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concept of ’viability range’ look rather ridiculous - and we are not very far from the end of the three year period for which the tenders were called for. Neither the interlocutory order of the learned Single Judge dated June 2, 1994 aforesaid nor does the order of the Commissioner dated October 14, 1996 passed pursuant to the interim orders of this court provide for any fluctuation in the rate of supply depending upon the fluctuation in the market rate in the exporting States, as provided by clause (16) of the Tender Conditions, which too appears rather unusual. The order of the learned Single Judge aforesaid does not also say that the rate specified therein is tentative and that it shall be subject to revision at the final hearing of the writ petition. As a matter of fact, no such revision was made either by the learned Single Judge or by the Division Bench. It is in these circumstances that, we said, we have not been able to understand or appreciated the concept of ‘viability range’ , its necessity and/or its real purpose. Thirdly, the Division Bench states repeatedly in its judgment that having determined the ‘viability range’, the Government called upon only the appellant-Dutta Associates [third respondent in the writ petition/writ appeal ] to make a counter-offer to come within the ‘viability range’ and that his revised offer at the higher limit of the ‘viability range’ [Rs.15.71] was accepted. The Divisions Bench has stressed that no such opportunity to made a counter-offer was given to nay other tenderer including the first respondent. As the Division Bench has rightly pointed out, this is equally a vitiating factor. It is thus clear that the entire procedure followed by the Commissioner and the Government of Assam in accepting the tender of Dutta Associates [appellant herein] is unfair and opposed to the norms which the Government should follow in such matters, viz., openness, transparency and fair dealing. The Grounds No.1 and 2, which we have indicated hereinabove, are more fundamental than the third ground upon which the High Court has allowed the writ appeal. Before parting with this matter, we must also say that we have not been able to appreciate a particular observation of the Division Bench. In Para-12 of its judgment, it said: " In matter like supply of spirit to warehouse, offer of low or high rate does not affect the government revenue. The more the profit earned by the supplier, the more sales tax can be levied by the government". We find it difficult to understand how the acceptance of tender at high rate does not effect the government revenue. Secondly, we find it yet more difficult to understand the observation that more profit the supplier earns, the more sales tax will the government realise. Sales tax is not linked with the profit. it is linked to the sale price and we see no logic in government paying higher rate at a substantive figure and realising sales tax at a smaller figure. In the circumstances, we affirm the judgment of the Division Bench in writ appeal on the grounds stated above and direct that fresh tenders may be floated in the light of the observations made in this judgment. We reiterate that whatever procedure the Government proposes to follow in accepting the tender must be clearly stated in the tender notice, The consideration of the tenders received and the procedure to be followed in the matter of acceptance of a tender should be transparent, fair and open. While a bonafide error of judgment would not certainly matter, any abuse of power for extraneous reasons, it is obvious, would expose the authorities concerned, whether it is the Minister for Excise or the Commissioner of Excise, to appropriate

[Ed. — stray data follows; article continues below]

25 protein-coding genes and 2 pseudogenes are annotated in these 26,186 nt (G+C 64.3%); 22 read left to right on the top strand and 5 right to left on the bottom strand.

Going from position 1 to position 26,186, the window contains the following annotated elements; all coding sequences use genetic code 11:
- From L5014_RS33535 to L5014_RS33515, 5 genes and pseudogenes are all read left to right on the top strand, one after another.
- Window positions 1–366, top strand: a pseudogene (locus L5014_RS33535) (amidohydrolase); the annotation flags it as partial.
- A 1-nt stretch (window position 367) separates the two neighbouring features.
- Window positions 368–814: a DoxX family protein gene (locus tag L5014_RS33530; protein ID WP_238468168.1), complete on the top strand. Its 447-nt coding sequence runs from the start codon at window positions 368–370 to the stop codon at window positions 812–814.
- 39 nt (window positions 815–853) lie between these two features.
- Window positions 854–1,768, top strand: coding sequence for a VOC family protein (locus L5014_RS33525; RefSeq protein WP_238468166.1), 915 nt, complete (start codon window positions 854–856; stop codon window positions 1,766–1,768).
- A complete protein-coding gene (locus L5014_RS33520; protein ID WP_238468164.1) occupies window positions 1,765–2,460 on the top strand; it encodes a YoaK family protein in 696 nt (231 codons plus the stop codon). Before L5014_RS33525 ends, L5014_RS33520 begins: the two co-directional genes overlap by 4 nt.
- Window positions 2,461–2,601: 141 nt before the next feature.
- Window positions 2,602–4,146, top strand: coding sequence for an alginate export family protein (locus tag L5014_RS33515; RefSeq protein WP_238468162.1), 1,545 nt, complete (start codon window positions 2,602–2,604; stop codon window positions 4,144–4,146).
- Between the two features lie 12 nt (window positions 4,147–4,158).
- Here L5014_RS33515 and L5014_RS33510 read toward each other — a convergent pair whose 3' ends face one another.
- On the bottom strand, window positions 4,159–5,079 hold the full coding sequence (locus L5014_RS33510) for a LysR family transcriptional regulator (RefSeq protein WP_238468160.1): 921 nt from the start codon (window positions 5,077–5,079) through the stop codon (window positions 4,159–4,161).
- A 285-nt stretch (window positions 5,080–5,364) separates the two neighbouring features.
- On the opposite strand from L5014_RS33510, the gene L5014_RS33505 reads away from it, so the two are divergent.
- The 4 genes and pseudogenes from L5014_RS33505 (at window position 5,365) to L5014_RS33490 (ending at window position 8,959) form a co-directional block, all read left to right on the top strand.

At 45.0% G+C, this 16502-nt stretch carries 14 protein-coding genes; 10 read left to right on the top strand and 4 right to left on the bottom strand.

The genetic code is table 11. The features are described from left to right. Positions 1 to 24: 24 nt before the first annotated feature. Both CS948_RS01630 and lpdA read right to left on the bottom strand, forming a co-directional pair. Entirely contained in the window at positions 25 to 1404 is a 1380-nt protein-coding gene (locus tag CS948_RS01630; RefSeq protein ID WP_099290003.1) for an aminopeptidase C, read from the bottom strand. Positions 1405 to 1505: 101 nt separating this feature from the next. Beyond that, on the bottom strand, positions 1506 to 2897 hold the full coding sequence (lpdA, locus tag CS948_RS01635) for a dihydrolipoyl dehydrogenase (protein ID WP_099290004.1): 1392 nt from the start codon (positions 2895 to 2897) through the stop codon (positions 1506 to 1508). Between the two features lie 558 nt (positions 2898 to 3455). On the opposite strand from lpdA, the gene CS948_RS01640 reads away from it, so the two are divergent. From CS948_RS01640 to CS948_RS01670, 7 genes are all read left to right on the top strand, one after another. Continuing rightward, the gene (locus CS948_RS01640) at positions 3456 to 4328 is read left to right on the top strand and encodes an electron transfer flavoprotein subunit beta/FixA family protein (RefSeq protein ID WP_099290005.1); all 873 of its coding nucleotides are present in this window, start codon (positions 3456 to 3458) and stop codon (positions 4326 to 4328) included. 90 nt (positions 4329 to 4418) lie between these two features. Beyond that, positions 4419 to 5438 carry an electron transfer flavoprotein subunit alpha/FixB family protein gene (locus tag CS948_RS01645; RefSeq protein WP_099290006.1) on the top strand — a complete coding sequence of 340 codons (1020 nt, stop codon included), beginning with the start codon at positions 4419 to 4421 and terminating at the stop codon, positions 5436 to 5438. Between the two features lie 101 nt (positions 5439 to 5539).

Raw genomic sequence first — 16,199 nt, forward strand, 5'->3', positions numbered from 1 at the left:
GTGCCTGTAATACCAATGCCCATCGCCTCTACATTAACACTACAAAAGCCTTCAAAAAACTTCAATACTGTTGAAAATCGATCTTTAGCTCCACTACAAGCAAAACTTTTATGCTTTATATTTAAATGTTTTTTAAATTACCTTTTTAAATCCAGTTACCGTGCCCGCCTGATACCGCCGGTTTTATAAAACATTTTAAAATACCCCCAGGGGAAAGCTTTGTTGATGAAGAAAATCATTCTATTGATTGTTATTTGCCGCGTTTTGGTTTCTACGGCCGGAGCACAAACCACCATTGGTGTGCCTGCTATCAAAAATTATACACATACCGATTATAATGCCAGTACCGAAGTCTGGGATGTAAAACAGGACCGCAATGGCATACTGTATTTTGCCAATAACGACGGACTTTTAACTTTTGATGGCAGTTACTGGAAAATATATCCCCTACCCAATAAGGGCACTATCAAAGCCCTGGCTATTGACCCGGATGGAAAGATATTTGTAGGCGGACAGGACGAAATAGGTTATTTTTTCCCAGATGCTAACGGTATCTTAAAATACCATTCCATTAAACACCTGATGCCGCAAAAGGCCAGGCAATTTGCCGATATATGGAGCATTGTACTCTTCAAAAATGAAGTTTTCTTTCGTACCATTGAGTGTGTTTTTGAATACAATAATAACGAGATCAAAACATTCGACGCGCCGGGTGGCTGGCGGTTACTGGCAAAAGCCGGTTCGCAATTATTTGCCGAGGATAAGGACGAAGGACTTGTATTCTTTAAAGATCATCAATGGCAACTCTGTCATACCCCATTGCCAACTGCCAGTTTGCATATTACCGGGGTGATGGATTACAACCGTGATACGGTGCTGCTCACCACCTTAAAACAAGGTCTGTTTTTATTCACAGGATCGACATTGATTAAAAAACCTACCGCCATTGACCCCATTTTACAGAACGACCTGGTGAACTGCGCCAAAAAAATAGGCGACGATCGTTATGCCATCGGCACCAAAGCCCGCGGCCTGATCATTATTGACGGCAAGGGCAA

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penalties at the hand of the courts, following the law laid down by this court in shiv Sagar Tiwari v. Union of India (re.: Capt. Satish Sharma and Smt. Sheila Kaul) [Writ Petition No. 585 of 1995]. We further direct that pending the finalisation of the contract pursuant to the tenders to be floated hereinafter pursuant to the directions made herein, the present temporary arrangement shall continue. Though Sri Sibal has questioned the correctness of the Commissioner‘s Orders dated October 14, 1996 awarding the contract for the interim period to Indo Merchantiles, we are not prepared to accept the criticism. In our opinion, the Commissioner has given valid reasons for preferring Indo Merchantiles over the appellant when both were prepared to supply at the same rate of Rs.9.20 per LPL. We further direct that fresh tenders should be floated within two months from today and the entire process finalised within four months from today. The appeal is accordingly dismissed subject to the above observations. No costs.